A number of years ago, a foundation invited my wife Kathleen and I to a private retreat at a resort in Montana to discuss the role of Christianity and the culture. There were about 12 people in the room who came from a wide variety of disciplines and backgrounds. The process they used was the Socratic Method, which was developed by the philosopher Socrates (470-399 B.C.). Realizing that a society of lazy thinkers wasn’t a good thing, he devised an open-ended method of inquiry designed to accelerate the quality of the discussion.
You can learn more about it here. But for the purpose of creative leadership, it’s important to know that it starts with assuming nothing, and happens by relentlessly asking questions. It’s not about cynicism – which is ultimately destructive and dishonest. It’s about skepticism – which sees flaws and forces hard questions.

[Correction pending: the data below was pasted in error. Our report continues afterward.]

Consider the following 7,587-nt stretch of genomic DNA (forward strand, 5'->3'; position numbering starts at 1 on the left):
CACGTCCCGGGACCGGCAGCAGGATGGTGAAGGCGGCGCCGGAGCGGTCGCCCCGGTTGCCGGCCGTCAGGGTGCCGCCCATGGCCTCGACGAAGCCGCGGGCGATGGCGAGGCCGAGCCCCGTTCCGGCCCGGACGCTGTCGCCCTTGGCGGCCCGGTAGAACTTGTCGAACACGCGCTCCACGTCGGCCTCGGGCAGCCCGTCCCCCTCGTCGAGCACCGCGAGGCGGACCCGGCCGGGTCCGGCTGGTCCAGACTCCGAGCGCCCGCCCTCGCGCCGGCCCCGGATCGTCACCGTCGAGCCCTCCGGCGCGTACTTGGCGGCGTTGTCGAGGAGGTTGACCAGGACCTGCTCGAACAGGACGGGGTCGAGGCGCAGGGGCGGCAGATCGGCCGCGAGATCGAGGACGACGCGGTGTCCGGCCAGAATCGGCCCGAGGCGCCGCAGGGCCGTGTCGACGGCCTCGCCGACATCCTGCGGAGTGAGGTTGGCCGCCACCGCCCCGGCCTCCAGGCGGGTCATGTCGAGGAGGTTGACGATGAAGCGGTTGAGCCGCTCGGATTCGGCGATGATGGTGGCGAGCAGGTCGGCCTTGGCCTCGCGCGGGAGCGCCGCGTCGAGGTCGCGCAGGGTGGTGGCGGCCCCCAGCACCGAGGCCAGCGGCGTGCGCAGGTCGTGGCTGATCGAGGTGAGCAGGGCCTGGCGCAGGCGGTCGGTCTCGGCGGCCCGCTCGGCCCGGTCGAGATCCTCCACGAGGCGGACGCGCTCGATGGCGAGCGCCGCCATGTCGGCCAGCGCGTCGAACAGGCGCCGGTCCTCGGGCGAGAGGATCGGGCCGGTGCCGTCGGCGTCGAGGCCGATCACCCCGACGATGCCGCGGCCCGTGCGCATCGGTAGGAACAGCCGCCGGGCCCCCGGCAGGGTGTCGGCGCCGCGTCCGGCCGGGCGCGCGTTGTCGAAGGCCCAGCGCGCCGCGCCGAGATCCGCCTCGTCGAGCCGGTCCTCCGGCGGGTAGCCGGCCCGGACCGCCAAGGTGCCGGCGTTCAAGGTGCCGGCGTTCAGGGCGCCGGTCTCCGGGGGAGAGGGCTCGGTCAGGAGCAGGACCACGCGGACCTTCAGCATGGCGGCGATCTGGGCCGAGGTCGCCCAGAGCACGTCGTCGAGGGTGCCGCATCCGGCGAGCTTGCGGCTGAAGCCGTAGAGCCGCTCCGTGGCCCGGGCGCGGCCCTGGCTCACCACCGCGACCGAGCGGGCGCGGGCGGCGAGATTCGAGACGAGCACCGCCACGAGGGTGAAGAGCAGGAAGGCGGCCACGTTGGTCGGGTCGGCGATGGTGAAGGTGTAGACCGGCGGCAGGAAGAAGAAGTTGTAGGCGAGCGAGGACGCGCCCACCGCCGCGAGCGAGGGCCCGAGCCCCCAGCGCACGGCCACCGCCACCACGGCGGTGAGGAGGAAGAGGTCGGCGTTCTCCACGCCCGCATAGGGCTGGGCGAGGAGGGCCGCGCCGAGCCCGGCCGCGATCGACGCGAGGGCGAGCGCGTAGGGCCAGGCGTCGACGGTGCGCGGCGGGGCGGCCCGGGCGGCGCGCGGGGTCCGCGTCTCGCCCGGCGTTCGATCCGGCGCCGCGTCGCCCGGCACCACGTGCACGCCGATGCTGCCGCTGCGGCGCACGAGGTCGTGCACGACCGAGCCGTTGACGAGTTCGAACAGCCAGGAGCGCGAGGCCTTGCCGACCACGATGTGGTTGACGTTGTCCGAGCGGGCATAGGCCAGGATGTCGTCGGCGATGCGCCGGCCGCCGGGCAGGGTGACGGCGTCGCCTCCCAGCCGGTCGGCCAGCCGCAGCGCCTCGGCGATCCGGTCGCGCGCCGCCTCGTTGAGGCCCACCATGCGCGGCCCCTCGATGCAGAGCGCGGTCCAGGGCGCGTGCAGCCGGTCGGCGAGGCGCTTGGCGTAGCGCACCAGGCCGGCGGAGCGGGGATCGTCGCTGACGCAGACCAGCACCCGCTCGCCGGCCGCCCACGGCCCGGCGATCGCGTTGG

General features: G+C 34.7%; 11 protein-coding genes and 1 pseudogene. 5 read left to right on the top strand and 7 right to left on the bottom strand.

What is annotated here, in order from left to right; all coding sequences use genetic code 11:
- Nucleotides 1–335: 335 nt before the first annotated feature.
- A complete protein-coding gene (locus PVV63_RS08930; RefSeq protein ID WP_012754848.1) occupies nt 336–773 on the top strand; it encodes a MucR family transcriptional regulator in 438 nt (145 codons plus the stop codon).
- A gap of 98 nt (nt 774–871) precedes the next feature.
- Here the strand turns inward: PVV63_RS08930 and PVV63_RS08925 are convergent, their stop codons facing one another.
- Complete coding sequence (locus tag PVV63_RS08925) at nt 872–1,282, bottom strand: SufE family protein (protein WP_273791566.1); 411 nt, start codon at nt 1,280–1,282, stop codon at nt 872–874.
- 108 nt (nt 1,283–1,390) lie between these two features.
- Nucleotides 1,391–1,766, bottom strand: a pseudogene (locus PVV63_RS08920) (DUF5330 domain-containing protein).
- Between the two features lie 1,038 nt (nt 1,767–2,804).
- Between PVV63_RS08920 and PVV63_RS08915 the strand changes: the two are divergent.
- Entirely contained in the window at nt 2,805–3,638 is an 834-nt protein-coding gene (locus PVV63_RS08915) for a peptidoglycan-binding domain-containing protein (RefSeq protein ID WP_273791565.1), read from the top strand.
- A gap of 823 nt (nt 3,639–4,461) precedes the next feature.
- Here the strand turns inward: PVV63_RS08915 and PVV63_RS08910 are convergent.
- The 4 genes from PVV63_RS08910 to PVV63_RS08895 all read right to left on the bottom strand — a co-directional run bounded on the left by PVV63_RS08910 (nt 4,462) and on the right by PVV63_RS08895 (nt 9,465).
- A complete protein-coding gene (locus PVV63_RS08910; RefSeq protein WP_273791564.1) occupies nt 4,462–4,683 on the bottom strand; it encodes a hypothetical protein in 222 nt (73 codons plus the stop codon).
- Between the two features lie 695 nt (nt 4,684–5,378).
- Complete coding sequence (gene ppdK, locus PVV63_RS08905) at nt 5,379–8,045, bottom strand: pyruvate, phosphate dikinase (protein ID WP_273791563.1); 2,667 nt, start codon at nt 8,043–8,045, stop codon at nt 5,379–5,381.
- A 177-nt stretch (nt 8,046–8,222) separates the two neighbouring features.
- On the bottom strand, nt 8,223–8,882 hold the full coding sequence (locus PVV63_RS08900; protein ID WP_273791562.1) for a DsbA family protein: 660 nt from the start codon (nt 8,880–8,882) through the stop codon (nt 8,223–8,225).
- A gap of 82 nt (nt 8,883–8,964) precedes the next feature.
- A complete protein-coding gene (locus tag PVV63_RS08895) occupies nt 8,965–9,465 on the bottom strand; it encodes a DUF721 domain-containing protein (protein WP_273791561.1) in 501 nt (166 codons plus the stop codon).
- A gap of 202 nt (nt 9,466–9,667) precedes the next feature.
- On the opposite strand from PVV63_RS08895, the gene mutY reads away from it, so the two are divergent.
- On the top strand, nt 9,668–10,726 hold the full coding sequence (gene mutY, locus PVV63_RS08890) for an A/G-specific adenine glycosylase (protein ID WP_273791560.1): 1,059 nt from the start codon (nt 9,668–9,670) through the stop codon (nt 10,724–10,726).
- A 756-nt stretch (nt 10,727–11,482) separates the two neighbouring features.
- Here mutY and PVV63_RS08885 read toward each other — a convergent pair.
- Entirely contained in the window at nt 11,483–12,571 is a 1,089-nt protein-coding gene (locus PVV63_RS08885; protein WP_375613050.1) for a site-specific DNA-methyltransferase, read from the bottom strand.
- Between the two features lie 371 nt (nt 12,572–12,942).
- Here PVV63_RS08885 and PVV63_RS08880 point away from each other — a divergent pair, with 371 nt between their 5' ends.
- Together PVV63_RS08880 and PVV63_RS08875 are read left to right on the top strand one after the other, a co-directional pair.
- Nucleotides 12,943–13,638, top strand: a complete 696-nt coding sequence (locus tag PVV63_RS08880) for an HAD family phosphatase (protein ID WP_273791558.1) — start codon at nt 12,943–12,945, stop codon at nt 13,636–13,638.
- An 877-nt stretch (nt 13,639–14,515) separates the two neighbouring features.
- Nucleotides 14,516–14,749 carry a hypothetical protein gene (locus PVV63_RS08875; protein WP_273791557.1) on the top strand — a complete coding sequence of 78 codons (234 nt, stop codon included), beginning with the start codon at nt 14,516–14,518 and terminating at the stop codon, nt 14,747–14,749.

It’s interesting that Jesus used a similar method when he was confronted by the religious leaders of his day. They were lazy – comfortable in their own rules and content to think at the surface. But Jesus challenged them by asking the kind of questions that deflated their self-important egos, and forced them to face the truth.
In today’s politically correct, safe-space culture, we need to be reminded that great creative work only comes from asking hard questions, and being courageous enough to move against the tide.
When it comes to real creativity, there are no safe spaces.
As a creative leader, never forget that anyone can have an idea, but great ideas are rare, and can stand up to solid criticism.